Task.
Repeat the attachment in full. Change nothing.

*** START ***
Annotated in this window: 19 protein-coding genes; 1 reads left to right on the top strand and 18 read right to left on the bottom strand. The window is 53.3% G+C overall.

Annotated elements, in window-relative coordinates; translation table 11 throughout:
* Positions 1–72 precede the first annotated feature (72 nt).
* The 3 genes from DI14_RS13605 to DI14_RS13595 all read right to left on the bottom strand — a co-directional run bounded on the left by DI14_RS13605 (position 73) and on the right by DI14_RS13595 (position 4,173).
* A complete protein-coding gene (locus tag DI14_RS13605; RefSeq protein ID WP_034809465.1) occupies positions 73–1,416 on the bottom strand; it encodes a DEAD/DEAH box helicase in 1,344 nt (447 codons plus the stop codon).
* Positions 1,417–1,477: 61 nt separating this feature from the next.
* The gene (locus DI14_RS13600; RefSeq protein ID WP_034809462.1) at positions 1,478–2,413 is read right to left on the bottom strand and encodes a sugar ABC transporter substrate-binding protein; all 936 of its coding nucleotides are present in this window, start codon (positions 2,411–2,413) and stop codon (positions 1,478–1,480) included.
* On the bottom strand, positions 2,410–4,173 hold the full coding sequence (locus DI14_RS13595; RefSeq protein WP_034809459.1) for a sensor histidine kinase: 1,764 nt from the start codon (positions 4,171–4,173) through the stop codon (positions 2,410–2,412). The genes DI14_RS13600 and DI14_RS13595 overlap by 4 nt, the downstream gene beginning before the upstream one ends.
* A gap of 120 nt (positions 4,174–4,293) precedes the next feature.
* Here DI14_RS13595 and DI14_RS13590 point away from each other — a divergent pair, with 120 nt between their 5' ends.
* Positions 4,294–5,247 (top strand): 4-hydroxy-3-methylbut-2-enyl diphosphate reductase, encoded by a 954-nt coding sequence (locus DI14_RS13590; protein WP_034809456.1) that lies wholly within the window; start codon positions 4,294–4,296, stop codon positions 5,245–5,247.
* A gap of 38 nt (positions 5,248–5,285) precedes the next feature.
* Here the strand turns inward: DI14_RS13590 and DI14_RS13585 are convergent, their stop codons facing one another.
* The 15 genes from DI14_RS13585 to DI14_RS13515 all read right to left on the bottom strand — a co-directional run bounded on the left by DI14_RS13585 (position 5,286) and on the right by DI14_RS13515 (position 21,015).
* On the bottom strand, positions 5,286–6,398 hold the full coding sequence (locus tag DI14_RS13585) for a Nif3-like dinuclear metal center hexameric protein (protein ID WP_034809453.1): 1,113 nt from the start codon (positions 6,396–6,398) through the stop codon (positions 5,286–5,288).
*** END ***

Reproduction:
Annotated in this window: 19 protein-coding genes; 1 reads left to right on the top strand and 18 read right to left on the bottom strand. The window is 53.3% G+C overall.

Annotated elements, in window-relative coordinates; translation table 11 throughout:
* Positions 1–72 precede the first annotated feature (72 nt).
* The 3 genes from DI14_RS13605 to DI14_RS13595 all read right to left on the bottom strand — a co-directional run bounded on the left by DI14_RS13605 (position 73) and on the right by DI14_RS13595 (position 4,173).
* A complete protein-coding gene (locus tag DI14_RS13605; RefSeq protein ID WP_034809465.1) occupies positions 73–1,416 on the bottom strand; it encodes a DEAD/DEAH box helicase in 1,344 nt (447 codons plus the stop codon).
* Positions 1,417–1,477: 61 nt separating this feature from the next.
* The gene (locus DI14_RS13600; RefSeq protein ID WP_034809462.1) at positions 1,478–2,413 is read right to left on the bottom strand and encodes a sugar ABC transporter substrate-binding protein; all 936 of its coding nucleotides are present in this window, start codon (positions 2,411–2,413) and stop codon (positions 1,478–1,480) included.
* On the bottom strand, positions 2,410–4,173 hold the full coding sequence (locus DI14_RS13595; RefSeq protein WP_034809459.1) for a sensor histidine kinase: 1,764 nt from the start codon (positions 4,171–4,173) through the stop codon (positions 2,410–2,412). The genes DI14_RS13600 and DI14_RS13595 overlap by 4 nt, the downstream gene beginning before the upstream one ends.
* A gap of 120 nt (positions 4,174–4,293) precedes the next feature.
* Here DI14_RS13595 and DI14_RS13590 point away from each other — a divergent pair, with 120 nt between their 5' ends.
* Positions 4,294–5,247 (top strand): 4-hydroxy-3-methylbut-2-enyl diphosphate reductase, encoded by a 954-nt coding sequence (locus DI14_RS13590; protein WP_034809456.1) that lies wholly within the window; start codon positions 4,294–4,296, stop codon positions 5,245–5,247.
* A gap of 38 nt (positions 5,248–5,285) precedes the next feature.
* Here the strand turns inward: DI14_RS13590 and DI14_RS13585 are convergent, their stop codons facing one another.
* The 15 genes from DI14_RS13585 to DI14_RS13515 all read right to left on the bottom strand — a co-directional run bounded on the left by DI14_RS13585 (position 5,286) and on the right by DI14_RS13515 (position 21,015).
* On the bottom strand, positions 5,286–6,398 hold the full coding sequence (locus tag DI14_RS13585) for a Nif3-like dinuclear metal center hexameric protein (protein ID WP_034809453.1): 1,113 nt from the start codon (positions 6,396–6,398) through the stop codon (positions 5,286–5,288).